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School Model

Children have unique diabetic needs and it is important that school staff are aware of how to properly care for diabetic children. Children are more commonly afflicted with type 1 diabetes but the prevalence of type 2 diabetes in children is increasing rapidly. This demonstrates a need for interventions that emphasize healthy lifestyle behaviors.

School nurse involvement is crucial in testing and the administration of insulin and/or glucagon when needed. It is also beneficial to have additional staff members (not nurses) within the school environment who are comfortable assisting students with their diabetes. Staff can advocate for and support diabetic students by understanding the importance of water and bathroom breaks as well as blood sugar monitoring. Educating the children's classmates about diabetes will also help to increase understanding and break down barriers between peers.

Schools are great places to educate children and families about diabetes and dispel myths about the disease. They can be a source for students, parents, teachers, and administrators to prevent and manage diabetes through improved food choices, exercise opportunities, education, and screening. They may also provide a more appropriate learning environment for children and adolescents than clinical settings.

Resources to Learn More

Helping the Student with Diabetes Succeed: A Guide for School Personnel
Document
The guide includes recommended actions for school administrator, nurse, trained diabetes personnel, teacher, physical education teacher, food service manager, transportation manager and bus driver, school psychologist, counselor or social worker, parents and guardians, and students
Organization(s): National Institute of Health, National Institute of Diabetes and Digestive and Kidney Diseases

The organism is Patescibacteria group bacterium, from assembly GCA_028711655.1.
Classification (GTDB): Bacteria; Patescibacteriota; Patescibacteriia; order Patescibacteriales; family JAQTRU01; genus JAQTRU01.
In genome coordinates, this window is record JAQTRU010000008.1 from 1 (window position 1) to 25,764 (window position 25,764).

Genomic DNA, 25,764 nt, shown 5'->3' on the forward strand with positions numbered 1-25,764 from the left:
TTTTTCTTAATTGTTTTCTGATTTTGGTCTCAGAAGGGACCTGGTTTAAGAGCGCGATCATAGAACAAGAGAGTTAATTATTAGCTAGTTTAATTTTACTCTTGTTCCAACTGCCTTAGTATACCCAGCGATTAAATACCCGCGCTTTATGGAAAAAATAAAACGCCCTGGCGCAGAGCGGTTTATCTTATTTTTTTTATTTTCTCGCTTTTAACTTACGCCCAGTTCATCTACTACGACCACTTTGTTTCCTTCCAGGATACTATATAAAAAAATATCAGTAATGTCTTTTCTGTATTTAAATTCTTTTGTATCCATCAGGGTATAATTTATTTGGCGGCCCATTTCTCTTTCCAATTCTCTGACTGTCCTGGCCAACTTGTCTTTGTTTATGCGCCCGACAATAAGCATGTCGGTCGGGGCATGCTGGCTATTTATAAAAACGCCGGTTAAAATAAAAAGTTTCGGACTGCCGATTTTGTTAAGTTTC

Date: 11/2012

Managing Diabetes at School
Website
The Centers for Disease Control and Prevention state that it is especially important for children to maintain a healthy lifestyle in order to prevent complications from their diabetes. Here they make lifestyle recommendations, suggestions on what a diabetic child should carry with them if they have diabetes, and what to do while sick. This CDC website provides useful resources for rural stakeholders and also provides links to other key diabetes-related websites for children and schools.
Organization(s): Centers for Disease Control and Prevention

Helping Administer to the Needs of the Student with Diabetes in School
Website
H.A.N.D.S. is a training program for school nurses on effective diabetes management for students. It provides current diabetes knowledge, as well as diabetes management tools. It is available as an in-person full-day continuing education program and as an online course, led by a school nurse and an RN-certified diabetes educator.
Organization(s): National Association of School Nurses

Indian Health and Diabetes Best Practices: Youth and Type 2 Diabetes Prevention and Treatment
Document
This document identifies best practices that can be implemented to serve children with or at-risk for type 2 diabetes.
Organization(s): Indian Health Services
Date: 4/2011

School Staff Trainings
Website
This website contains a number of resources for school staff and diabetes. Each training has a video and PowerPoint presentation specific to training content.
Organization(s): American Diabetes Association